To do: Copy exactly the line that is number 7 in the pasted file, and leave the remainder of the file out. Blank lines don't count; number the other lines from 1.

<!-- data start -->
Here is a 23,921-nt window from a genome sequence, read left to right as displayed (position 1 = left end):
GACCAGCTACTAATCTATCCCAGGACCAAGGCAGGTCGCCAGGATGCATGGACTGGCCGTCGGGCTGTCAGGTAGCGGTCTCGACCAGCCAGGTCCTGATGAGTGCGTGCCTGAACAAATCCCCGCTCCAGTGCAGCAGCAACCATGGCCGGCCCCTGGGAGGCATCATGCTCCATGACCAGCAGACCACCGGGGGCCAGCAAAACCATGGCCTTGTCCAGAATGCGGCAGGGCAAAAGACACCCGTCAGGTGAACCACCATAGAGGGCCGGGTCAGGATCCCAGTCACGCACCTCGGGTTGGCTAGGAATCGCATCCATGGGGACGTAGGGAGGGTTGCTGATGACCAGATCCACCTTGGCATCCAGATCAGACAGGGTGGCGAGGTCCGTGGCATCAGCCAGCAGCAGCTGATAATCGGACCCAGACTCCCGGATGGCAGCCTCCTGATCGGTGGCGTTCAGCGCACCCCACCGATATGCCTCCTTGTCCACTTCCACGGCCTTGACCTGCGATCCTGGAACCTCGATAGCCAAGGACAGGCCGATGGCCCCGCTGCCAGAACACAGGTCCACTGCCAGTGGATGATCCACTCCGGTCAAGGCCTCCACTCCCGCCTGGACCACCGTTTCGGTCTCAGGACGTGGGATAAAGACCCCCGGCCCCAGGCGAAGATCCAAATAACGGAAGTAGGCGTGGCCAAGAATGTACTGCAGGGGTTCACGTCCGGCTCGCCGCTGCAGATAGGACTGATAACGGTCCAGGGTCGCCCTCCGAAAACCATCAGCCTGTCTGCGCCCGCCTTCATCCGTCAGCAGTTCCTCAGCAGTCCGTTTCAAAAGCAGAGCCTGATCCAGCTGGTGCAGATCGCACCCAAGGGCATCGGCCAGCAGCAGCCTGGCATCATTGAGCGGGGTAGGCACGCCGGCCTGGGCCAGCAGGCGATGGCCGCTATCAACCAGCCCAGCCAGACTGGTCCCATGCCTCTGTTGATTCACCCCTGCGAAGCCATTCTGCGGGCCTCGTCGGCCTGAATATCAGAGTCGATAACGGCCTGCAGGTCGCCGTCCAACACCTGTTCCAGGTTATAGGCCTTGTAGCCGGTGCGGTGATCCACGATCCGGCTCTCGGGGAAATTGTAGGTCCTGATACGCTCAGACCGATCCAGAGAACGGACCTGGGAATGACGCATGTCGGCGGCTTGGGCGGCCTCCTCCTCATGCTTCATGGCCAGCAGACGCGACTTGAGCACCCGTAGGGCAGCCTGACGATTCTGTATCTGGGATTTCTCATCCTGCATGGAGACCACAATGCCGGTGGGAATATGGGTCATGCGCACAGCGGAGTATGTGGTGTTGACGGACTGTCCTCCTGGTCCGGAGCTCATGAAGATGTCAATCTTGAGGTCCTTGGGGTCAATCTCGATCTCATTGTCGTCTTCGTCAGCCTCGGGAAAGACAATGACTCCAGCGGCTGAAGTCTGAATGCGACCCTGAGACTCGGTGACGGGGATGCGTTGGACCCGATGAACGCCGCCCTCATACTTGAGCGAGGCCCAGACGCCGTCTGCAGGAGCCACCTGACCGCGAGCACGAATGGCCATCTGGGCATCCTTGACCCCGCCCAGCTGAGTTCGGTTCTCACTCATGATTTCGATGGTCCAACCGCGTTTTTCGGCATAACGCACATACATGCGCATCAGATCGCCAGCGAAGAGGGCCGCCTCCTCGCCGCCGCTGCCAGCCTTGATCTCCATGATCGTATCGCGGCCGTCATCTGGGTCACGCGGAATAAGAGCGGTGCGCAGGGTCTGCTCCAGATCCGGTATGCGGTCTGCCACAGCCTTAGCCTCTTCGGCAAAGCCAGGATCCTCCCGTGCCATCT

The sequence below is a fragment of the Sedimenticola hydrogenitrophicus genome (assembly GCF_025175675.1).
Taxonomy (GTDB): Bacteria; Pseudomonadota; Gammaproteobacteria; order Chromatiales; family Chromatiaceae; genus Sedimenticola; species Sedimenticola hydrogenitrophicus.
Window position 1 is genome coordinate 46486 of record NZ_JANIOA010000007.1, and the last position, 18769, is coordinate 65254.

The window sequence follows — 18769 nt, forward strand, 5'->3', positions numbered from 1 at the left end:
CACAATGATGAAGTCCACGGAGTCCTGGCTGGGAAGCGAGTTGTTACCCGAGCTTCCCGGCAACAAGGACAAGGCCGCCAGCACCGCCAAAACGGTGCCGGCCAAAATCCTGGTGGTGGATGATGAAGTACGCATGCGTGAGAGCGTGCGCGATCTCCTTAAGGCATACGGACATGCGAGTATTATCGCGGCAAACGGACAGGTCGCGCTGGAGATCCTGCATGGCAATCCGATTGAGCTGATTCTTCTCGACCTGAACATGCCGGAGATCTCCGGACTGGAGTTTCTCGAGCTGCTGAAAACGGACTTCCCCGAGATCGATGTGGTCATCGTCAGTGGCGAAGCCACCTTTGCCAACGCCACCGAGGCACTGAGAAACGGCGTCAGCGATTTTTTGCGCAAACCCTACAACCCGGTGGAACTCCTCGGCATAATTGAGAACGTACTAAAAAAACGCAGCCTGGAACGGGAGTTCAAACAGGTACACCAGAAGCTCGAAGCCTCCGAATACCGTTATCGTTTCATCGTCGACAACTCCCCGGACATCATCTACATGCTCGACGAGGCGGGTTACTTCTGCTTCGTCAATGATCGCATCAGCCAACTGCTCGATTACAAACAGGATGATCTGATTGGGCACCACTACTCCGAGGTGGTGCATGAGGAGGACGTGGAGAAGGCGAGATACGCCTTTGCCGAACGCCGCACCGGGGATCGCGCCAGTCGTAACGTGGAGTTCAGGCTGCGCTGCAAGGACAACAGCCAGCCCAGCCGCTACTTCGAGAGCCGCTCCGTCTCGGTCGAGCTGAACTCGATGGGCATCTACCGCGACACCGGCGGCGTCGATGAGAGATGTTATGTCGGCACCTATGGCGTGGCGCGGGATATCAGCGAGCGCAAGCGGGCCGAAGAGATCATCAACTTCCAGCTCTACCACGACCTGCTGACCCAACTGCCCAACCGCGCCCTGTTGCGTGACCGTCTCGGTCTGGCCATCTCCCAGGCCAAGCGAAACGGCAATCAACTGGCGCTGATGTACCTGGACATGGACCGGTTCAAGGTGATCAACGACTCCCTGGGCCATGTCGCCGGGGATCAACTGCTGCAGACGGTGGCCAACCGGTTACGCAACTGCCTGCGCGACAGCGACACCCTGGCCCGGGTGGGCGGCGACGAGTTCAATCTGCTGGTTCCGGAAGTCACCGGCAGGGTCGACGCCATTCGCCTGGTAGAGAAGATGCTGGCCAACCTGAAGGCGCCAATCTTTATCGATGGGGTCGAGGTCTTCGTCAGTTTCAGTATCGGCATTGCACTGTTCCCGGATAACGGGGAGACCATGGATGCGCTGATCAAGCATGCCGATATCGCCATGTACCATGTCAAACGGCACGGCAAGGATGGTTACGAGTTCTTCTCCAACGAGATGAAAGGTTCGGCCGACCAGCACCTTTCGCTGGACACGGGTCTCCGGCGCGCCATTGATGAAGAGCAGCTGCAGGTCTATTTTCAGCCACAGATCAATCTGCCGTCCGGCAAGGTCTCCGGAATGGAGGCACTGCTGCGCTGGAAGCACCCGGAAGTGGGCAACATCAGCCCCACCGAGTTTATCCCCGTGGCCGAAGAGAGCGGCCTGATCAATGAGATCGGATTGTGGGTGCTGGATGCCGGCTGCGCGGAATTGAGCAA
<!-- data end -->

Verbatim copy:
CACAATGATGAAGTCCACGGAGTCCTGGCTGGGAAGCGAGTTGTTACCCGAGCTTCCCGGCAACAAGGACAAGGCCGCCAGCACCGCCAAAACGGTGCCGGCCAAAATCCTGGTGGTGGATGATGAAGTACGCATGCGTGAGAGCGTGCGCGATCTCCTTAAGGCATACGGACATGCGAGTATTATCGCGGCAAACGGACAGGTCGCGCTGGAGATCCTGCATGGCAATCCGATTGAGCTGATTCTTCTCGACCTGAACATGCCGGAGATCTCCGGACTGGAGTTTCTCGAGCTGCTGAAAACGGACTTCCCCGAGATCGATGTGGTCATCGTCAGTGGCGAAGCCACCTTTGCCAACGCCACCGAGGCACTGAGAAACGGCGTCAGCGATTTTTTGCGCAAACCCTACAACCCGGTGGAACTCCTCGGCATAATTGAGAACGTACTAAAAAAACGCAGCCTGGAACGGGAGTTCAAACAGGTACACCAGAAGCTCGAAGCCTCCGAATACCGTTATCGTTTCATCGTCGACAACTCCCCGGACATCATCTACATGCTCGACGAGGCGGGTTACTTCTGCTTCGTCAATGATCGCATCAGCCAACTGCTCGATTACAAACAGGATGATCTGATTGGGCACCACTACTCCGAGGTGGTGCATGAGGAGGACGTGGAGAAGGCGAGATACGCCTTTGCCGAACGCCGCACCGGGGATCGCGCCAGTCGTAACGTGGAGTTCAGGCTGCGCTGCAAGGACAACAGCCAGCCCAGCCGCTACTTCGAGAGCCGCTCCGTCTCGGTCGAGCTGAACTCGATGGGCATCTACCGCGACACCGGCGGCGTCGATGAGAGATGTTATGTCGGCACCTATGGCGTGGCGCGGGATATCAGCGAGCGCAAGCGGGCCGAAGAGATCATCAACTTCCAGCTCTACCACGACCTGCTGACCCAACTGCCCAACCGCGCCCTGTTGCGTGACCGTCTCGGTCTGGCCATCTCCCAGGCCAAGCGAAACGGCAATCAACTGGCGCTGATGTACCTGGACATGGACCGGTTCAAGGTGATCAACGACTCCCTGGGCCATGTCGCCGGGGATCAACTGCTGCAGACGGTGGCCAACCGGTTACGCAACTGCCTGCGCGACAGCGACACCCTGGCCCGGGTGGGCGGCGACGAGTTCAATCTGCTGGTTCCGGAAGTCACCGGCAGGGTCGACGCCATTCGCCTGGTAGAGAAGATGCTGGCCAACCTGAAGGCGCCAATCTTTATCGATGGGGTCGAGGTCTTCGTCAGTTTCAGTATCGGCATTGCACTGTTCCCGGATAACGGGGAGACCATGGATGCGCTGATCAAGCATGCCGATATCGCCATGTACCATGTCAAACGGCACGGCAAGGATGGTTACGAGTTCTTCTCCAACGAGATGAAAGGTTCGGCCGACCAGCACCTTTCGCTGGACACGGGTCTCCGGCGCGCCATTGATGAAGAGCAGCTGCAGGTCTATTTTCAGCCACAGATCAATCTGCCGTCCGGCAAGGTCTCCGGAATGGAGGCACTGCTGCGCTGGAAGCACCCGGAAGTGGGCAACATCAGCCCCACCGAGTTTATCCCCGTGGCCGAAGAGAGCGGCCTGATCAATGAGATCGGATTGTGGGTGCTGGATGCCGGCTGCGCGGAATTGAGCAA